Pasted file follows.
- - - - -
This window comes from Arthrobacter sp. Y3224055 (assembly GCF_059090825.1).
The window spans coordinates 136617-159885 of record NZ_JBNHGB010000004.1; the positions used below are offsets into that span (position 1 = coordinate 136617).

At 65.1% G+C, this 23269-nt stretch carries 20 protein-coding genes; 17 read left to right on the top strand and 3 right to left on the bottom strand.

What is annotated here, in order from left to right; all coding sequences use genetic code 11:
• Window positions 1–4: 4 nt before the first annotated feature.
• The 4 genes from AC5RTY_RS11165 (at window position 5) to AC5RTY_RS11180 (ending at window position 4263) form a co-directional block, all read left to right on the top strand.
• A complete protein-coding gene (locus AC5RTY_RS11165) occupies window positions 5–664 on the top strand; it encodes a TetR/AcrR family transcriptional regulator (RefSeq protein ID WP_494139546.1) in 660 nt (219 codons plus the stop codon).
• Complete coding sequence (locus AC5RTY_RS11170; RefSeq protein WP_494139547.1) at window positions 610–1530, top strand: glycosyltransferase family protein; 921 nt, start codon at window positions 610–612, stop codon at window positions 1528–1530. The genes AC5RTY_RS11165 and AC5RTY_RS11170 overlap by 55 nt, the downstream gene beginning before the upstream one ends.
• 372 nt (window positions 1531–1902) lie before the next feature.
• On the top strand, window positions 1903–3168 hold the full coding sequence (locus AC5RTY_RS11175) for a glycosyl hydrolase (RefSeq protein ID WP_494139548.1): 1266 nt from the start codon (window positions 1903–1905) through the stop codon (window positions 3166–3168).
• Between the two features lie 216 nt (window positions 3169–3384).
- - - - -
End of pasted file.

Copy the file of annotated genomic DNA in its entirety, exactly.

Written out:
This window comes from Arthrobacter sp. Y3224055 (assembly GCF_059090825.1).
The window spans coordinates 136617-159885 of record NZ_JBNHGB010000004.1; the positions used below are offsets into that span (position 1 = coordinate 136617).

At 65.1% G+C, this 23269-nt stretch carries 20 protein-coding genes; 17 read left to right on the top strand and 3 right to left on the bottom strand.

What is annotated here, in order from left to right; all coding sequences use genetic code 11:
• Window positions 1–4: 4 nt before the first annotated feature.
• The 4 genes from AC5RTY_RS11165 (at window position 5) to AC5RTY_RS11180 (ending at window position 4263) form a co-directional block, all read left to right on the top strand.
• A complete protein-coding gene (locus AC5RTY_RS11165) occupies window positions 5–664 on the top strand; it encodes a TetR/AcrR family transcriptional regulator (RefSeq protein ID WP_494139546.1) in 660 nt (219 codons plus the stop codon).
• Complete coding sequence (locus AC5RTY_RS11170; RefSeq protein WP_494139547.1) at window positions 610–1530, top strand: glycosyltransferase family protein; 921 nt, start codon at window positions 610–612, stop codon at window positions 1528–1530. The genes AC5RTY_RS11165 and AC5RTY_RS11170 overlap by 55 nt, the downstream gene beginning before the upstream one ends.
• 372 nt (window positions 1531–1902) lie before the next feature.
• On the top strand, window positions 1903–3168 hold the full coding sequence (locus AC5RTY_RS11175) for a glycosyl hydrolase (RefSeq protein ID WP_494139548.1): 1266 nt from the start codon (window positions 1903–1905) through the stop codon (window positions 3166–3168).
• Between the two features lie 216 nt (window positions 3169–3384).